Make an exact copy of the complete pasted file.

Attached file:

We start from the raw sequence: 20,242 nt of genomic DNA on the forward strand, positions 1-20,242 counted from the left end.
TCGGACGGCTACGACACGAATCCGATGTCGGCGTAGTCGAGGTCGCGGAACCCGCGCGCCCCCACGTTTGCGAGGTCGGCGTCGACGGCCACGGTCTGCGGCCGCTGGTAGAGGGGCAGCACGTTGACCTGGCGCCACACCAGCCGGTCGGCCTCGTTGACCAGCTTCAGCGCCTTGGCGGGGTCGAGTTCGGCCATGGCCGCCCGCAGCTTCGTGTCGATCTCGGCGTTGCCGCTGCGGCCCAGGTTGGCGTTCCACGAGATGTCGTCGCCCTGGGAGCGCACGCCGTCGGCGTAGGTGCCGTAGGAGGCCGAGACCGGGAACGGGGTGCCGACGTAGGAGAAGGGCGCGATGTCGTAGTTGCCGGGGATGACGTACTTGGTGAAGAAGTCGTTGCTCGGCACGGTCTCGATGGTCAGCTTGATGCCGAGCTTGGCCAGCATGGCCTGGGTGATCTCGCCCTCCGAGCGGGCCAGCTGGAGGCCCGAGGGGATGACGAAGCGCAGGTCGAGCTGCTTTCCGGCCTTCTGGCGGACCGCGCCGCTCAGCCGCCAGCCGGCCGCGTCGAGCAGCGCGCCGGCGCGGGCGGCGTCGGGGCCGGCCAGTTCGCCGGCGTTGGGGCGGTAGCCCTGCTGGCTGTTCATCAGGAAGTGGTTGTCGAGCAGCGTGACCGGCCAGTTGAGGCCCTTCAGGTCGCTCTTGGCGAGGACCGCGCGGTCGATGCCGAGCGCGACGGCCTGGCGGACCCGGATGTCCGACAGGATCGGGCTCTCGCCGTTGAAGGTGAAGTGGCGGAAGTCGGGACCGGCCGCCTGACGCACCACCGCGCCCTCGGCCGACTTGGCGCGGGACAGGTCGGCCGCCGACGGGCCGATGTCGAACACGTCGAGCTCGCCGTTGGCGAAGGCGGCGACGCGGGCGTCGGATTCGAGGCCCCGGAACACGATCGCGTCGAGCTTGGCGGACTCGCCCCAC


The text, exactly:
We start from the raw sequence: 20,242 nt of genomic DNA on the forward strand, positions 1-20,242 counted from the left end.
TCGGACGGCTACGACACGAATCCGATGTCGGCGTAGTCGAGGTCGCGGAACCCGCGCGCCCCCACGTTTGCGAGGTCGGCGTCGACGGCCACGGTCTGCGGCCGCTGGTAGAGGGGCAGCACGTTGACCTGGCGCCACACCAGCCGGTCGGCCTCGTTGACCAGCTTCAGCGCCTTGGCGGGGTCGAGTTCGGCCATGGCCGCCCGCAGCTTCGTGTCGATCTCGGCGTTGCCGCTGCGGCCCAGGTTGGCGTTCCACGAGATGTCGTCGCCCTGGGAGCGCACGCCGTCGGCGTAGGTGCCGTAGGAGGCCGAGACCGGGAACGGGGTGCCGACGTAGGAGAAGGGCGCGATGTCGTAGTTGCCGGGGATGACGTACTTGGTGAAGAAGTCGTTGCTCGGCACGGTCTCGATGGTCAGCTTGATGCCGAGCTTGGCCAGCATGGCCTGGGTGATCTCGCCCTCCGAGCGGGCCAGCTGGAGGCCCGAGGGGATGACGAAGCGCAGGTCGAGCTGCTTTCCGGCCTTCTGGCGGACCGCGCCGCTCAGCCGCCAGCCGGCCGCGTCGAGCAGCGCGCCGGCGCGGGCGGCGTCGGGGCCGGCCAGTTCGCCGGCGTTGGGGCGGTAGCCCTGCTGGCTGTTCATCAGGAAGTGGTTGTCGAGCAGCGTGACCGGCCAGTTGAGGCCCTTCAGGTCGCTCTTGGCGAGGACCGCGCGGTCGATGCCGAGCGCGACGGCCTGGCGGACCCGGATGTCCGACAGGATCGGGCTCTCGCCGTTGAAGGTGAAGTGGCGGAAGTCGGGACCGGCCGCCTGACGCACCACCGCGCCCTCGGCCGACTTGGCGCGGGACAGGTCGGCCGCCGACGGGCCGATGTCGAACACGTCGAGCTCGCCGTTGGCGAAGGCGGCGACGCGGGCGTCGGATTCGAGGCCCCGGAACACGATCGCGTCGAGCTTGGCGGACTCGCCCCAC